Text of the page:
Recommended primarily as an overview of what to expect with specific dementia-related problems.

5-0 out of 5 stars Everything You Ever Wanted to Know About Caregiving
Highly recommended, an excellent resource, a must-have when beginning the caregiving journey with a loved one with dementia. This book has been out for many years, is updated often, and continues to be one of the very best. It was one of the books that helped me when I had to care for my parents, both with dementia, and inspired me to write my own book, Elder Rage. ... Read more

15. Raising Your Spirited Child: A Guide for Parents Whose Child Is More Intense, Sensitive, Perceptive, Persistent, Energetic
by Mary Sheedy Kurcinka
list price: $13.00
our price: $9.75
(price subject to change: see help)
Asin: 0060923288
Catlog: Book (1992-09-01)
Publisher: Perennial
Sales Rank: 1504
Average Customer Review: 4.65 out of 5 stars
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Recently, temperament traits have come to the forefront of child development theory. In Raising Your Spirited Child, Mary Sheedy Kurcinka's first contribution is to redefine the "difficult child" as the "spirited" child, a child that is, as she says, MORE. Many people are leery about books that are too quick to "type" kids, but Kurcinka, a parent of a spirited child herself and a parent educator for 20 years, doesn't fall into that trap. Instead, she provides tools to understanding your own temperament as well as your child's. When you understand your temperamental matches--and your mismatches--you can better understand, work, live, socialize, and enjoy spirit in your child. By reframing challenging temperamental qualities in a positive way, and by giving readers specific tools to work with these qualities, Kurcinka has provided a book that will help all parents, especially the parents of spirited children, understand and better parent their children. ... Read more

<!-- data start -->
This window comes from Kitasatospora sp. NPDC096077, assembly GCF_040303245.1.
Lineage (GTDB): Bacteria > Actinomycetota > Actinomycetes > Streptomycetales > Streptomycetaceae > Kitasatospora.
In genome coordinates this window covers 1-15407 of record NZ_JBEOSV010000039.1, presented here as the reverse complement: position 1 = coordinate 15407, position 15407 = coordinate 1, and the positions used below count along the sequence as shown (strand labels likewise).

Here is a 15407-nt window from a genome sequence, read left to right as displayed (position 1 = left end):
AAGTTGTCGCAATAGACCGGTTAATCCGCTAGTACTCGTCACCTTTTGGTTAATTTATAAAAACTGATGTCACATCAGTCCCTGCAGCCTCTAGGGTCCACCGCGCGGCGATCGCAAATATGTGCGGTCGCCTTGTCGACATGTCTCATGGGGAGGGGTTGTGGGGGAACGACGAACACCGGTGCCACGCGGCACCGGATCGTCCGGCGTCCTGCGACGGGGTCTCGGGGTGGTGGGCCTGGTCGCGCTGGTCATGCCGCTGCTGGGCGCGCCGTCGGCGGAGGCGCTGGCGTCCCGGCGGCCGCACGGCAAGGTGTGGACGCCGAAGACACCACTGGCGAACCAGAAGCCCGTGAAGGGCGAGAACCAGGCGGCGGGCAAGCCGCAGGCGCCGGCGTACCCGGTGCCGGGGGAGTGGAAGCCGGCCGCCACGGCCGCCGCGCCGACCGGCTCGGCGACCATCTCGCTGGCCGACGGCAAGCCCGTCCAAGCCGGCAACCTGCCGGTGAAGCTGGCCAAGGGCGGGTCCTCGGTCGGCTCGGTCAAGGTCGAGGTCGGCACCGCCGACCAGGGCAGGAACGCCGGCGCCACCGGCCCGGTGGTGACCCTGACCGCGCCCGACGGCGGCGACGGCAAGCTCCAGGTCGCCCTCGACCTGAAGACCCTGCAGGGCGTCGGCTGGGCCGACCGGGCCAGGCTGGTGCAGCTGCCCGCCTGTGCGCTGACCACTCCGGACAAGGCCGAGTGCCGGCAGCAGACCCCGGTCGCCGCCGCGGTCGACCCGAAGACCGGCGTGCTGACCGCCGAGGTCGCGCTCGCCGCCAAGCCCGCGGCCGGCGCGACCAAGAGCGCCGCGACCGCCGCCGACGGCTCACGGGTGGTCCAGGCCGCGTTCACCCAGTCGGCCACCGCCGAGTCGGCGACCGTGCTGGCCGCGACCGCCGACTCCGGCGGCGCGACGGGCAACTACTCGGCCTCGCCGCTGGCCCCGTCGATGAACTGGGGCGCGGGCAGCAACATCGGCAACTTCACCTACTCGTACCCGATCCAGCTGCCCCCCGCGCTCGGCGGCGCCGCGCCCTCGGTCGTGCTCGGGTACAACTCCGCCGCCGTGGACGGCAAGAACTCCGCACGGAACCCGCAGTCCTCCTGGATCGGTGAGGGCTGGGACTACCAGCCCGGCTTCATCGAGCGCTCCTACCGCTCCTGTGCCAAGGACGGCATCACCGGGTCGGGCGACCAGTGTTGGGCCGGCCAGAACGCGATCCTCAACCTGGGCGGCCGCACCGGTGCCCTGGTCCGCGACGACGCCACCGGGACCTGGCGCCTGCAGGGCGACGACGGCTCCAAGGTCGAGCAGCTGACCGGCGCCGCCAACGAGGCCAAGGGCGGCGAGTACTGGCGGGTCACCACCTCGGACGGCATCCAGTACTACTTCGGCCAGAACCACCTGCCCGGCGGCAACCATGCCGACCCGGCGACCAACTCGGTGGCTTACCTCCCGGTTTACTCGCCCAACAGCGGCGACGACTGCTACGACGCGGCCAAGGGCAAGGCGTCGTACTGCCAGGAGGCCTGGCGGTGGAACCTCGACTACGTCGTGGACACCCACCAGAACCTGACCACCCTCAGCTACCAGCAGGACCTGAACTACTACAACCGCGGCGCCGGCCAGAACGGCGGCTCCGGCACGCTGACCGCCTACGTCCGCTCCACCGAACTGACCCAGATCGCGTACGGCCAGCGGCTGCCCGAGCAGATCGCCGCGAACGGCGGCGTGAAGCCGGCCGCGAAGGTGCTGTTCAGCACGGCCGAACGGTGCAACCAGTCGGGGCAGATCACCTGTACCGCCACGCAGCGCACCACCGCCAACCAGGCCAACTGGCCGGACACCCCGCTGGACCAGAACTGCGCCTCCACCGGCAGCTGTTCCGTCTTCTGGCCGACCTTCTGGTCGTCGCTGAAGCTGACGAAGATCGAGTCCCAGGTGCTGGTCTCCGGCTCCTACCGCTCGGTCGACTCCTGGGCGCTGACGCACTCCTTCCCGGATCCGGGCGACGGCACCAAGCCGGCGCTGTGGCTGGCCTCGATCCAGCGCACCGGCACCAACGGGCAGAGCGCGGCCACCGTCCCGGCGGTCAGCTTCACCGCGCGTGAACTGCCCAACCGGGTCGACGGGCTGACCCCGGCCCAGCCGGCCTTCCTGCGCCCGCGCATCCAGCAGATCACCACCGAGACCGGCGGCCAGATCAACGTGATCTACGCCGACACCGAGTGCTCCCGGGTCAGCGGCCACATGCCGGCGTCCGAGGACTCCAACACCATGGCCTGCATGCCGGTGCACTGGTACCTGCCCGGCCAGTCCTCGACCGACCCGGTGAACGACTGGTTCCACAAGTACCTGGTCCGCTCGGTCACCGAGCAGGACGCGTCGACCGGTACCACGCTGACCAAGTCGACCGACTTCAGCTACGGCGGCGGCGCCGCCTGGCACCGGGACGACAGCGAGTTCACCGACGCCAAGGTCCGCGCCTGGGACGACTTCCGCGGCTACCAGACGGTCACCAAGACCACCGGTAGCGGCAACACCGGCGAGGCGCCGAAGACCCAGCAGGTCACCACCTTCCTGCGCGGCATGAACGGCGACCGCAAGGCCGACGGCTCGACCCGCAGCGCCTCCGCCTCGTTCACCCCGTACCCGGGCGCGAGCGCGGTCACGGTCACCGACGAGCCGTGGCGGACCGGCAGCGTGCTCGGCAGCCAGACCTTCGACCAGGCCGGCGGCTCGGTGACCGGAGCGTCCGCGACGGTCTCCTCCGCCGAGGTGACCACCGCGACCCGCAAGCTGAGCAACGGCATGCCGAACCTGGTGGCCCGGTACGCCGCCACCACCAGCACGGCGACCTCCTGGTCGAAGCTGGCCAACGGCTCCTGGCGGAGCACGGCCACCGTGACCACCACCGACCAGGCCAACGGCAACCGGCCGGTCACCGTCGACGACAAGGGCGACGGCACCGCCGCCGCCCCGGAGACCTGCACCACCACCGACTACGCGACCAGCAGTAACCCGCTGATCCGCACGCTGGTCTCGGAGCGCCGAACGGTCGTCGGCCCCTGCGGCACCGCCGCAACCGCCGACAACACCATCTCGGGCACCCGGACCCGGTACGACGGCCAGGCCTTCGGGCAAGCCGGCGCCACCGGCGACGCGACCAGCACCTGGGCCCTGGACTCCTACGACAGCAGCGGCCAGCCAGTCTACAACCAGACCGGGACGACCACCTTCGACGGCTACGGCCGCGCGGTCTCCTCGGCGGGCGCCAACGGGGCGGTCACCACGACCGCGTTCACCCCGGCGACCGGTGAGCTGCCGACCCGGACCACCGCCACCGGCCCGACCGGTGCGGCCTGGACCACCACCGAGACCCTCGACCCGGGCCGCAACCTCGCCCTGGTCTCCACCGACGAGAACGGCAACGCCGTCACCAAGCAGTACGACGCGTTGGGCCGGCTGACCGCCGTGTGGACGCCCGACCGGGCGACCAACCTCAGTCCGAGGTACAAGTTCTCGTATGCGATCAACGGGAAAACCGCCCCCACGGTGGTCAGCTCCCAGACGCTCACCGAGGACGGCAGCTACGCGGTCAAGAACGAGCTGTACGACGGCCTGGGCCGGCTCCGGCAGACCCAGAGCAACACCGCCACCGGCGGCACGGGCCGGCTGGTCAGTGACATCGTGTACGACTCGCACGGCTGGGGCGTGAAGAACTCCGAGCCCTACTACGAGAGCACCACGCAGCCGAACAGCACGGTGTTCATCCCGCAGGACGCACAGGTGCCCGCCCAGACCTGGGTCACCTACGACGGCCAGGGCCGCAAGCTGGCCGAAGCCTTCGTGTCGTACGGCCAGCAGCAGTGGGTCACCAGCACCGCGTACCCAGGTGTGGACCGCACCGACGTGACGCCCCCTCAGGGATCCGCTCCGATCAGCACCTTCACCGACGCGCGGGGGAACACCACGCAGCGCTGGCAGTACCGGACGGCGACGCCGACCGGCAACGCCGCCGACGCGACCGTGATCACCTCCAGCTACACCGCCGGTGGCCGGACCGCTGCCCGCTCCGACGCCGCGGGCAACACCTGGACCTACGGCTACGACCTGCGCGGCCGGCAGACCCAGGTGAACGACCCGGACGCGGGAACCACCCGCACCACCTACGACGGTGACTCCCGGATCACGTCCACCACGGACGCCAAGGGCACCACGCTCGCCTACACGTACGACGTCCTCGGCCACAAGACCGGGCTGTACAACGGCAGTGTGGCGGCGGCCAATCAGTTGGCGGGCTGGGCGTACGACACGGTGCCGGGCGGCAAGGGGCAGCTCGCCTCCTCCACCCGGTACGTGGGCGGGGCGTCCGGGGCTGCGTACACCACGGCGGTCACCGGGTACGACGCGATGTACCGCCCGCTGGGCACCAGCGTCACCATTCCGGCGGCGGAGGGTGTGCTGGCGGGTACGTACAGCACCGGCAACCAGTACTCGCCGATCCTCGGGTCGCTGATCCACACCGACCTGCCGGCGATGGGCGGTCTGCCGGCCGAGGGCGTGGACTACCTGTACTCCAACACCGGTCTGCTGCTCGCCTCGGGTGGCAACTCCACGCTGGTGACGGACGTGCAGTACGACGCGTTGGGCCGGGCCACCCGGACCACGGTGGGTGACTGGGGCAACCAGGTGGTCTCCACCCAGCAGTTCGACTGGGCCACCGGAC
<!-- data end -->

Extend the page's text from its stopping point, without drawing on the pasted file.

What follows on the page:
Reviews (95)

2-0 out of 5 stars Needs more common sense
I liked the positivity of this book. I think all children should be viewed as special and cherished for their individuality. In this way, the book is great. However, it is poor advice to tell parents who are at their wits end with their child to accept the behaviour and everyone else needs to adapt and accept the behaviour rather than modify the child's behaviour. Spirited children are more difficult to parent as all of us with these little ones know. However, Ms. Sheedy is advising to give up and let the child rule the home. This may be okay if it were only the parent's lives who were being affected. The rest of the world is not going to be as compassionate and understanding toward the child as parents are. It is more appropriate to talk about patience, love and consistency when disciplining. While it's true that these children are not displaying outrageous behaviour intentionally, it is unacceptable behaviour nonetheless. When spirited children enter the school system, their classmates and teachers are not going to read this book. They will simply not accept the child with the negative behaviour and the child will suffer as a result. It is our jobs as parents to alter the behaviour, since we can not alter the world for our children.